A growing backlog of psychology findings that have never been reproduced has shaken confidence in the field. One possible remedy is to require PhD students to replicate at least one study from their own specialism as part of their education, write UK psychologists Brian Earp and Jim Everett in an opinion piece in Frontiers in Psychology1. Jonathan LaTourelle, a PhD student in philosophy and cognitive science at Arizona State University in Tempe tweeted:

But ethicist Owen Schaefer at the University of Oxford, UK, suggested in a comment on a blog post that the proposal could end up “disproportionately burdening” graduate students.

Claims of irreproducible research have plagued the field of psychology (see Nature 485, 298–300; 2012). Earp and Everett, both researchers at the University of Oxford, write that too few psychologists are attempting to replicate earlier studies because of the lack of incentives in a competitive field. Researchers might feel that their careers would benefit more from doing original work, and it can be difficult to get a replication study published — as Earp, Everett and their colleagues found out first-hand with their 2014 study (B. D.Earp et al. Basic Appl. Soc. Psych. 36, 91–98; 2014 ) that failed to reproduce findings from a highly cited paper.

If such studies were a requirement of graduate education, they argue, not only would there be a clear incentive for students, but also vast brain power could be unleashed on the problem. Earp said in an interview that there are “thousands of important studies that could be done relatively inexpensively and in a manageable window of time”. Revisiting those studies could go a long way towards “cleaning up” the literature, he says.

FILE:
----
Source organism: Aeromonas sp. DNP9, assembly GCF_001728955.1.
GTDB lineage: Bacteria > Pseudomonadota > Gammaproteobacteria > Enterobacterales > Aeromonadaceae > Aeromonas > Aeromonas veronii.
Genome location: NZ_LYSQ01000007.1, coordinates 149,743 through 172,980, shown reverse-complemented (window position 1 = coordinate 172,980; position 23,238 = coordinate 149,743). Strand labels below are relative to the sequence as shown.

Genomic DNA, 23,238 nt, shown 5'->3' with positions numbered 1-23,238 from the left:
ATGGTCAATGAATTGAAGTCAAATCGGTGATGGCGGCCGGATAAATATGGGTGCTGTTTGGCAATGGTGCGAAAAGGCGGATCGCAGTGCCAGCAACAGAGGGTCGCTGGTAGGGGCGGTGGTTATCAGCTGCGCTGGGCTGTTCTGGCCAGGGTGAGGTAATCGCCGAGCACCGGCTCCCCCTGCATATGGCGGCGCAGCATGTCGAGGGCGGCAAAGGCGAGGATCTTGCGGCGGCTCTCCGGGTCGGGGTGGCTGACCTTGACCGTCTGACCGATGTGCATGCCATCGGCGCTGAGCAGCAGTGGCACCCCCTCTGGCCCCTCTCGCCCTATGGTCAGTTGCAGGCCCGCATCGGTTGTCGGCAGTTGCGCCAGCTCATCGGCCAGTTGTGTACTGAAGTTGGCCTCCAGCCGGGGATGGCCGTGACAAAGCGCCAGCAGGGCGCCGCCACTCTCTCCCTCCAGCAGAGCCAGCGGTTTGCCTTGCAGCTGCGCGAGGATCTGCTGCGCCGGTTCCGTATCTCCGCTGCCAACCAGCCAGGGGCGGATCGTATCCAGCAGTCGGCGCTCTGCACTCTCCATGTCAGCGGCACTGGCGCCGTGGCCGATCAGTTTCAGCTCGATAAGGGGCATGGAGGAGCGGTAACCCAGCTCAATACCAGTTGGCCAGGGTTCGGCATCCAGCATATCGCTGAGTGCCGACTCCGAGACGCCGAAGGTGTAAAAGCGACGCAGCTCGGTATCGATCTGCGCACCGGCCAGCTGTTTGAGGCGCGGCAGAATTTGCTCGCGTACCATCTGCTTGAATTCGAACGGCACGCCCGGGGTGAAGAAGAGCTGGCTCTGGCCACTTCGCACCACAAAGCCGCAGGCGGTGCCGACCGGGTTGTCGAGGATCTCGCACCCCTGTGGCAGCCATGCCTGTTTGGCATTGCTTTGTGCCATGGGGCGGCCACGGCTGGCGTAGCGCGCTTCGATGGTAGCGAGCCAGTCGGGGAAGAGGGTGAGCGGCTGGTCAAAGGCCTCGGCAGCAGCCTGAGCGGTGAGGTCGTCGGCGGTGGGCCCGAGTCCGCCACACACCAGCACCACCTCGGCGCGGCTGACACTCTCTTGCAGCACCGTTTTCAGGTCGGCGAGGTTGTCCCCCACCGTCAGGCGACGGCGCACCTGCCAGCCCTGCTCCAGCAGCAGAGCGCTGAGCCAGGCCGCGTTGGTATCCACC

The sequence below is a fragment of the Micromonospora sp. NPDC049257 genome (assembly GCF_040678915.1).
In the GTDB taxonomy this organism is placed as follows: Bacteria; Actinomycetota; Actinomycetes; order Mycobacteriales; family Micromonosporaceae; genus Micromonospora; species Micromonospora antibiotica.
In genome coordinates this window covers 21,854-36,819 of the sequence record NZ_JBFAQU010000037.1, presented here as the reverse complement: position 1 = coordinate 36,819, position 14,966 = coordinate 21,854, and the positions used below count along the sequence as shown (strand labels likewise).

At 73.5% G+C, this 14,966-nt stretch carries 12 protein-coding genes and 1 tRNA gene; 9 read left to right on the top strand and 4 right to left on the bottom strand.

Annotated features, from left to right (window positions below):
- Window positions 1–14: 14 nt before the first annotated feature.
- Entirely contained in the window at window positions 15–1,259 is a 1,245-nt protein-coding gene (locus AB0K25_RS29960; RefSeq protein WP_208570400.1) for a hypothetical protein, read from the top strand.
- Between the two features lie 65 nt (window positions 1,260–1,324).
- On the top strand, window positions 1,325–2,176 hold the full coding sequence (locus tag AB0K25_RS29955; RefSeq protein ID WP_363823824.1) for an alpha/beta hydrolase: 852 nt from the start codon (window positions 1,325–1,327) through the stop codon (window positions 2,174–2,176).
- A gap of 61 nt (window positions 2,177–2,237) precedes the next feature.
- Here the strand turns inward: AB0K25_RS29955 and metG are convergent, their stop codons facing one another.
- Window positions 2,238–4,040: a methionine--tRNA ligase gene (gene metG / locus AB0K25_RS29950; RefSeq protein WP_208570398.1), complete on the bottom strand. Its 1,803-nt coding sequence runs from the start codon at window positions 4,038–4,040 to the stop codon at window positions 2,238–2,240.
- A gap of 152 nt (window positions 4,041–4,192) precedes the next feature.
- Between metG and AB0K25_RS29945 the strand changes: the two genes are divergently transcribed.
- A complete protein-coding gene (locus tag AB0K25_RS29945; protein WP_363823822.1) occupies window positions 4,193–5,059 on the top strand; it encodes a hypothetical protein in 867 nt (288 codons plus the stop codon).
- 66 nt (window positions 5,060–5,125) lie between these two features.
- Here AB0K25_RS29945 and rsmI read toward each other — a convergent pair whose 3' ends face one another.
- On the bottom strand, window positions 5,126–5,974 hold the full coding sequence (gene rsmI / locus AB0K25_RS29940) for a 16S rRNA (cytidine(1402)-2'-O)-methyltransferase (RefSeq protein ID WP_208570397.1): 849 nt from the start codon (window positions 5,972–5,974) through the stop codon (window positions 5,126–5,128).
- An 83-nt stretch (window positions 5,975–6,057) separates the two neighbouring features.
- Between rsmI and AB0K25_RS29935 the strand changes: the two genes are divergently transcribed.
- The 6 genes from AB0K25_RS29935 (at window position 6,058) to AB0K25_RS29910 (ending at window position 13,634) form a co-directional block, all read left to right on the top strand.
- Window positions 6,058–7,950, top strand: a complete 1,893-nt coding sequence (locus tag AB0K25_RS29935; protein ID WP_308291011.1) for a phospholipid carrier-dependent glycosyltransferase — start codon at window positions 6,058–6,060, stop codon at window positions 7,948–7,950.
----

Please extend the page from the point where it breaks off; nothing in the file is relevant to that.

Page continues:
But Schaefer, in a comment on the University of Oxford’s Practical Ethics blog, says that the plan risks exploiting students because it “takes advantage of a cheap, easily-pressured labor pool”. He suggests instead that senior scientists have an important role in tackling the irreproducibility crisis. Reviewers should be more willing to recommend replication studies for publication, he says, and hiring committees should look more favourably on such work when evaluating CVs.

Reached for comment, Schaefer says that forcing graduate students to conduct replication studies could actually deepen the stigma against such work. “Replication studies could come to be seen as grunt work you have to get through to get your degree, not the sort of thing a serious, established researcher will be involved in,” he says.

LaTourelle disagrees that such tasks would be too onerous — he thinks that graduate students would benefit from doing the work by learning to critically evaluate high-quality research. As a graduate student, he says that having the chance to repeat an interesting and important experiment “sounds like a dream”.

Earp adds that trying to recreate someone else’s work drives home the importance of sticking to transparent, easy-to-follow methods. If more psychologists learned this lesson early in their career, he says, future research would be easier to reproduce, and some of the confidence in psychology results could be restored.

For more, see www.nature.com/socialselection.